Approximately 6.2 million adults in the United States have heart failure. It is one of the most common chronic health conditions, and a leading cause of hospitalization among patients over 65 with mortality similar to some common cancers.1
Within the 4 stages of the American Heart Association / American College of Cardiology heart failure classification Stage C and Stage D (end-stage heart failure) are the most complex. Patients with Stage C or D heart failure have structural disease with progressive heart failure symptoms, and many require specialized treatments to help circulate and improve blood flow properly.2
One of the most significant challenges with progressive end-stage heart failure is the increased risk of multiple organ failure which may limit candidacy for advanced heart failure treatments. Isolated end-stage renal disease or end-stage liver disease may lead to combined liver or kidney transplant with heart transplantation in appropriate patients. Unfortunately, many with end-stage heart failure do not receive the timely treatment they need to reduce the risk of other organ failure and improve their chance of survival.
Effective Care Partnerships Enhance Treatment Options
Providing patients with access to suitable therapies at the right time is essential. The best way to achieve this is by early referral of Stage C and D patients to a heart failure program. Heart failure specialists in these programs can partner with primary cardiologists and other specialists to ensure optimal care and the appropriate treatment plan.
“Team collaboration is key for the care of all heart failure patients, particularly Stage C and beyond," says Eugene DePasquale, MD, medical director of the Heart Failure, Heart Transplantation and Mechanical Circulatory Support Program at Keck Medicine of USC. “It is important that primary cardiologists and internists partner with heart failure specialists to deliver the best possible and timely shared care for these patients. Patients can often use their window for consideration of advanced heart failure therapies. such as transplant and ventricular assist devices (VADs) if referred too late. Multiorgan transplant can be an option but in highly selected patients."
When a patient is working with specialists in a heart failure program, they get:
- Multidisciplinary care including pharmacy, nutrition and nursing.
- More timely transition to therapy
- Medications and procedural interventions essential to heart failure treatment
- Consideration for VAD or transplant before it is too late
For patients at an earlier stage of heart failure, heart failure specialists can partner closely with the cardiologist or internist coordinating their overall care. They may not need the same level of intensive treatment from specialists in the heart failure program, but specialists can monitor their overall health to ensure proper treatment at the appropriate time to reduce the risk of multiorgan failure.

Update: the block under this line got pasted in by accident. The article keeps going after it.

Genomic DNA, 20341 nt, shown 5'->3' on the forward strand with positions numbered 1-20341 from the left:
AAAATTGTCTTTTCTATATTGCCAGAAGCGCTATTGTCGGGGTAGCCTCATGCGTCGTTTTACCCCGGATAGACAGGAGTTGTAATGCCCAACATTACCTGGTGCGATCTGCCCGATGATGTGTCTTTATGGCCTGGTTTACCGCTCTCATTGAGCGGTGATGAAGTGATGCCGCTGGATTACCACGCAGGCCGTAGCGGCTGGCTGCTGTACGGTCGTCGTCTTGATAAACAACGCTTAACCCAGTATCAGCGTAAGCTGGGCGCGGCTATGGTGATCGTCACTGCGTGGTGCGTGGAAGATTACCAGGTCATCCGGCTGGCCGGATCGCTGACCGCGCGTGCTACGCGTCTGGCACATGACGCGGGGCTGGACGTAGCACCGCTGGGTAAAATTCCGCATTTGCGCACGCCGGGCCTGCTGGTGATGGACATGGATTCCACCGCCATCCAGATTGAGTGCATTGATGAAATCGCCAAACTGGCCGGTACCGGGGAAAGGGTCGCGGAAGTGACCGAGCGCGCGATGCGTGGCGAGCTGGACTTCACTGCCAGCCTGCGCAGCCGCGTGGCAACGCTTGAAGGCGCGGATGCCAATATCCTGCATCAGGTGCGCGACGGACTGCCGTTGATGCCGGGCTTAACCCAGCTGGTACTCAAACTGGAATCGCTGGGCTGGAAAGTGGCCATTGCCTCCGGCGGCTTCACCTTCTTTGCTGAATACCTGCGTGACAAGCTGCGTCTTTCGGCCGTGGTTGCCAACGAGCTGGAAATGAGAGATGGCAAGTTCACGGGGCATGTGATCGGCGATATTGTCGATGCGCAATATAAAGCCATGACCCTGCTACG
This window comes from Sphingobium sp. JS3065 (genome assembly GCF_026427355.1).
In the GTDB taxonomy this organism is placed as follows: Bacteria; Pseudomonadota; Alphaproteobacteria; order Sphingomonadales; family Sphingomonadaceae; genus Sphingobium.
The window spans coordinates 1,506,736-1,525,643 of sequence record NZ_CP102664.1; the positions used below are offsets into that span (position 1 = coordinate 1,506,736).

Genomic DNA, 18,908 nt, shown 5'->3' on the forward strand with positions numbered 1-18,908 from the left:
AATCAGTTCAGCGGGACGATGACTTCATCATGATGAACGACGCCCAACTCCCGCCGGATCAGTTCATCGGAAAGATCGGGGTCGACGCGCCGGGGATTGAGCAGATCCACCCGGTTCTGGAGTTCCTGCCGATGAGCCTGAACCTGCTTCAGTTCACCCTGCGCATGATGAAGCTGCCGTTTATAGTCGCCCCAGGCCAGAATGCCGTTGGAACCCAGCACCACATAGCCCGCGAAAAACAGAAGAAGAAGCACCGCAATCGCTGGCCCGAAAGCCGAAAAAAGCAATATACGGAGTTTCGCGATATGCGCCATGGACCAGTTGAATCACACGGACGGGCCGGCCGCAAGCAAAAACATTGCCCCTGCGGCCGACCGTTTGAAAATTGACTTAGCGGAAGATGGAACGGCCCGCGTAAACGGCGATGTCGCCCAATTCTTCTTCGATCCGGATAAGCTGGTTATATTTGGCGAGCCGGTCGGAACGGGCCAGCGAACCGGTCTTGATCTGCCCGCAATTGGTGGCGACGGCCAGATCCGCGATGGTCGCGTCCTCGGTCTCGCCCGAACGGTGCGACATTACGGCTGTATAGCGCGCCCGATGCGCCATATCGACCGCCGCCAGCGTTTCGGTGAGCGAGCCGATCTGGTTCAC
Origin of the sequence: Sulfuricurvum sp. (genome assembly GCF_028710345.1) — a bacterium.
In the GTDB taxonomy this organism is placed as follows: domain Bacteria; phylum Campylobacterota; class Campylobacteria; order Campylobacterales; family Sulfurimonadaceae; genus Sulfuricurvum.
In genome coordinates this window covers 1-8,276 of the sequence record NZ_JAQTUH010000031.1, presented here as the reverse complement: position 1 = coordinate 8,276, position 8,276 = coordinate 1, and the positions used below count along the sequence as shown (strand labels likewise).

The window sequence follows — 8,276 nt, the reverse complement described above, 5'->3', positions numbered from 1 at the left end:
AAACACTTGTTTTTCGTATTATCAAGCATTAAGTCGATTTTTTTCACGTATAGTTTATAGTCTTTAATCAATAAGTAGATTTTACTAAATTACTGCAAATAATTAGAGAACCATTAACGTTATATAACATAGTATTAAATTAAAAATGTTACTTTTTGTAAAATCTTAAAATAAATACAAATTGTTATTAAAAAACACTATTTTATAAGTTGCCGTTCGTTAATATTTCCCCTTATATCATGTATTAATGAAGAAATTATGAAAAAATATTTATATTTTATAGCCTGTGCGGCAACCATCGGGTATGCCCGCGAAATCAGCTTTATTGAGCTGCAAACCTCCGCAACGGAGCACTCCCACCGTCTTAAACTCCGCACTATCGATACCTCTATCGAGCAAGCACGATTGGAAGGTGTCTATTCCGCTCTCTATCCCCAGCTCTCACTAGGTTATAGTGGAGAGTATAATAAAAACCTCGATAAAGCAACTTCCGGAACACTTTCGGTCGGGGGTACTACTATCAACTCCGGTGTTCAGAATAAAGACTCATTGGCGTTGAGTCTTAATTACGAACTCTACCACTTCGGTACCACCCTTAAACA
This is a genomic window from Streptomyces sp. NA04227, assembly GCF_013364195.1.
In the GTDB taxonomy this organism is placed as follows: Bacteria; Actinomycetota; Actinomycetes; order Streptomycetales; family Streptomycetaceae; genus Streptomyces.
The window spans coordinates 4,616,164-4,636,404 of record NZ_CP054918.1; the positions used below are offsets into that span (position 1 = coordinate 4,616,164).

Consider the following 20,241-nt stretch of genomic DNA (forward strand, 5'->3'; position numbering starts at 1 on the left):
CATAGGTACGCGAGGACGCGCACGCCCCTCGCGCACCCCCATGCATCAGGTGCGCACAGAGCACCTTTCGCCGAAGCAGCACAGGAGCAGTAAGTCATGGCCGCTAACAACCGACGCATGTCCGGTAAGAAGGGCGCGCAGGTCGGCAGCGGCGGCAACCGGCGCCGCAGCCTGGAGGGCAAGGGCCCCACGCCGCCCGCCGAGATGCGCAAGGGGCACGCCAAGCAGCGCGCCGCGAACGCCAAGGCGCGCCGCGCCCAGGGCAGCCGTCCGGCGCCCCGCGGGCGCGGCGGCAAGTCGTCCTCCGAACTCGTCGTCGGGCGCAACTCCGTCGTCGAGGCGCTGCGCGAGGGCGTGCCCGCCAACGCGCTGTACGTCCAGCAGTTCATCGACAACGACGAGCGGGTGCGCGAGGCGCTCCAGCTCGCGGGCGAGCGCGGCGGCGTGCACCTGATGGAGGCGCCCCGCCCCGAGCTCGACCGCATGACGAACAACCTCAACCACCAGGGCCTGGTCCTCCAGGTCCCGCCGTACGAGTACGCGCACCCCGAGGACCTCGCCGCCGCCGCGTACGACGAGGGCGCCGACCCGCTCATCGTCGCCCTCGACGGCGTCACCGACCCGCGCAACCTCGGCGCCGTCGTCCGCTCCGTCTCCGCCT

Using VADs to Support Heart Function
VADs — mechanical pumps that support heart function and blood flow in people with weak or failing hearts-can improve patient quality of life and heart function. Unfortunately, these devices are often underutilized for endstage heart failure patients. When deployed at the proper stage of treatment, VADs can provide a bridge to get a patient safely to a transplant (bridge to transplant). If the patient is not a candidate for transplant, the VAD can improve quality of life for the time the patient has left (destination therapy).
Minimizing the Risk of Multiorgan Failure
The incidence of patients requiring dual-organ transplant — either heart-kidney transplant (HKT) or heart-liver transplant (HLT) — has steadily increased in recent years. It is an effective and appropriate treatment for someone with end-stage heart and kidney or liver failure.3
For multiorgan transplant to be successful, it requires the right expertise to identify eligible patients as soon as possible. Studies show that patients waiting for more than one organ transplant have higher mortality than single-organ cohorts.3
Specialists in a heart failure program can provide expertise on current guidelines for medical and ethical considerations for multiorgan transplant patients. They can also address practical considerations, including:
- Waitlist status for both organs
- Surgical approach to improve the chance of survival
- Donor selection to get the best match
- Ethical considerations of inequitable organ distribution when a single recipient receives two organs from separate donor waitlists
Partnering with a team of heart failure specialists, while providing shared care ensures timely referral and appropriate treatment for patients at the highest risk with end-stage heart failure.
1 Centers for Disease Control and Prevention. Heart Failure. Accessed 2/28/22.
2 Chen-Scarabelli C, Saravolatz L, Hirsh B, Agrawal.P, Scarabelli TM. Dilemmas in end-stage heart failure. J Geriatr Cardiol. 2015;12(1):57-65. doi:10.11909/j.issn.1671-5411.2015.01.007
3 Miklin DJ, Mendoza M, DePasquale EC. Two is better than one: when to consider multiorgan transplant. Curr Opin Organ Transplant. 2022;27(1):86-91. doi:10.1097/MOT.0000000000000951
4 Adigopula S, Vivo R, DePasquale EC et al. Management of ACCP/AHA Stage C Heart Failure.
Cardiology Clin. 2014; 32(1); 73-93. https://doi.org/10.1016/j.ccl.2013.09.012